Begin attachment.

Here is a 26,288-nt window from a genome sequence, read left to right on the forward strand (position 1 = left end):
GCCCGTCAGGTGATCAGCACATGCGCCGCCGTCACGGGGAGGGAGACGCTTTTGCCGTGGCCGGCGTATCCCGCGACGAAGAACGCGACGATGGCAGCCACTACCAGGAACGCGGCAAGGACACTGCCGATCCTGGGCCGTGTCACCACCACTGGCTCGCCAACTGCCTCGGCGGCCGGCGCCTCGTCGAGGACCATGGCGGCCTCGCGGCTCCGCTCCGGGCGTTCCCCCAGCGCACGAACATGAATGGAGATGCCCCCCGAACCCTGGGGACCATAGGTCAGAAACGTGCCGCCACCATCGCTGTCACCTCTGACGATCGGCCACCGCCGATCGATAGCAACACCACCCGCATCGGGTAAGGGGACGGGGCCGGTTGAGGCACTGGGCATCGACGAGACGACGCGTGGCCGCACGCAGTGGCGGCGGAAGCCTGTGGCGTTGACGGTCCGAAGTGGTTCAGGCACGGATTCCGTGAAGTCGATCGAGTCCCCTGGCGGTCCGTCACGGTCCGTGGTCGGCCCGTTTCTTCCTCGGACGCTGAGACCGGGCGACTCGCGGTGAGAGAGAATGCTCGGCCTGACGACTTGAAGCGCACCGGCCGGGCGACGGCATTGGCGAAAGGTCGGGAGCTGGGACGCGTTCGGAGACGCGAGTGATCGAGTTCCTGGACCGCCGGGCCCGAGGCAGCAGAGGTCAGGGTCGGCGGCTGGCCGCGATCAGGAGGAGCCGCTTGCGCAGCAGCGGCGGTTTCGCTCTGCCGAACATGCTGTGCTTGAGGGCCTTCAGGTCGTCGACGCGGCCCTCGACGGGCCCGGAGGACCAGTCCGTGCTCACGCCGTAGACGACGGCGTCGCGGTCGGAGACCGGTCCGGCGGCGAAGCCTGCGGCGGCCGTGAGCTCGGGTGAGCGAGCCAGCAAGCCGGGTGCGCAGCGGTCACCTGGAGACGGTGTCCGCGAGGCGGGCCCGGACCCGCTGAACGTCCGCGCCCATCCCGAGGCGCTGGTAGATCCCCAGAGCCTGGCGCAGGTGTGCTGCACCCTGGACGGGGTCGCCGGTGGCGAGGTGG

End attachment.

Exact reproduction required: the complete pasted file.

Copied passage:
Here is a 26,288-nt window from a genome sequence, read left to right on the forward strand (position 1 = left end):
GCCCGTCAGGTGATCAGCACATGCGCCGCCGTCACGGGGAGGGAGACGCTTTTGCCGTGGCCGGCGTATCCCGCGACGAAGAACGCGACGATGGCAGCCACTACCAGGAACGCGGCAAGGACACTGCCGATCCTGGGCCGTGTCACCACCACTGGCTCGCCAACTGCCTCGGCGGCCGGCGCCTCGTCGAGGACCATGGCGGCCTCGCGGCTCCGCTCCGGGCGTTCCCCCAGCGCACGAACATGAATGGAGATGCCCCCCGAACCCTGGGGACCATAGGTCAGAAACGTGCCGCCACCATCGCTGTCACCTCTGACGATCGGCCACCGCCGATCGATAGCAACACCACCCGCATCGGGTAAGGGGACGGGGCCGGTTGAGGCACTGGGCATCGACGAGACGACGCGTGGCCGCACGCAGTGGCGGCGGAAGCCTGTGGCGTTGACGGTCCGAAGTGGTTCAGGCACGGATTCCGTGAAGTCGATCGAGTCCCCTGGCGGTCCGTCACGGTCCGTGGTCGGCCCGTTTCTTCCTCGGACGCTGAGACCGGGCGACTCGCGGTGAGAGAGAATGCTCGGCCTGACGACTTGAAGCGCACCGGCCGGGCGACGGCATTGGCGAAAGGTCGGGAGCTGGGACGCGTTCGGAGACGCGAGTGATCGAGTTCCTGGACCGCCGGGCCCGAGGCAGCAGAGGTCAGGGTCGGCGGCTGGCCGCGATCAGGAGGAGCCGCTTGCGCAGCAGCGGCGGTTTCGCTCTGCCGAACATGCTGTGCTTGAGGGCCTTCAGGTCGTCGACGCGGCCCTCGACGGGCCCGGAGGACCAGTCCGTGCTCACGCCGTAGACGACGGCGTCGCGGTCGGAGACCGGTCCGGCGGCGAAGCCTGCGGCGGCCGTGAGCTCGGGTGAGCGAGCCAGCAAGCCGGGTGCGCAGCGGTCACCTGGAGACGGTGTCCGCGAGGCGGGCCCGGACCCGCTGAACGTCCGCGCCCATCCCGAGGCGCTGGTAGATCCCCAGAGCCTGGCGCAGGTGTGCTGCACCCTGGACGGGGTCGCCGGTGGCGAGGTGG